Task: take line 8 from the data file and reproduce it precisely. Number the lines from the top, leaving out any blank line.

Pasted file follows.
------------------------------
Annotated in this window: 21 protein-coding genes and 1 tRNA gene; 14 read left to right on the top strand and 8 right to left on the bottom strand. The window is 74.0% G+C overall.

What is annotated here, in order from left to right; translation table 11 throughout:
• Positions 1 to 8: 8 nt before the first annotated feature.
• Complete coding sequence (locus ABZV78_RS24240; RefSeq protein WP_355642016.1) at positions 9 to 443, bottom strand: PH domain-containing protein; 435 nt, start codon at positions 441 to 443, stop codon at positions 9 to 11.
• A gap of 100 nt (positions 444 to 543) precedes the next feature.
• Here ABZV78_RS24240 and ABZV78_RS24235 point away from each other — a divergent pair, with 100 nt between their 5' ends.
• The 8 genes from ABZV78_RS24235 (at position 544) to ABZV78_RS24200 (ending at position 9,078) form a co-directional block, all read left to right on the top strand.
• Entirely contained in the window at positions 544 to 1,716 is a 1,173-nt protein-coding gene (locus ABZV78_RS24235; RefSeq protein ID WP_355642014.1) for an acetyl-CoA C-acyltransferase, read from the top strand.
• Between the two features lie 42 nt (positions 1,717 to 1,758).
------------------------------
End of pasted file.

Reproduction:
• Entirely contained in the window at positions 544 to 1,716 is a 1,173-nt protein-coding gene (locus ABZV78_RS24235; RefSeq protein ID WP_355642014.1) for an acetyl-CoA C-acyltransferase, read from the top strand.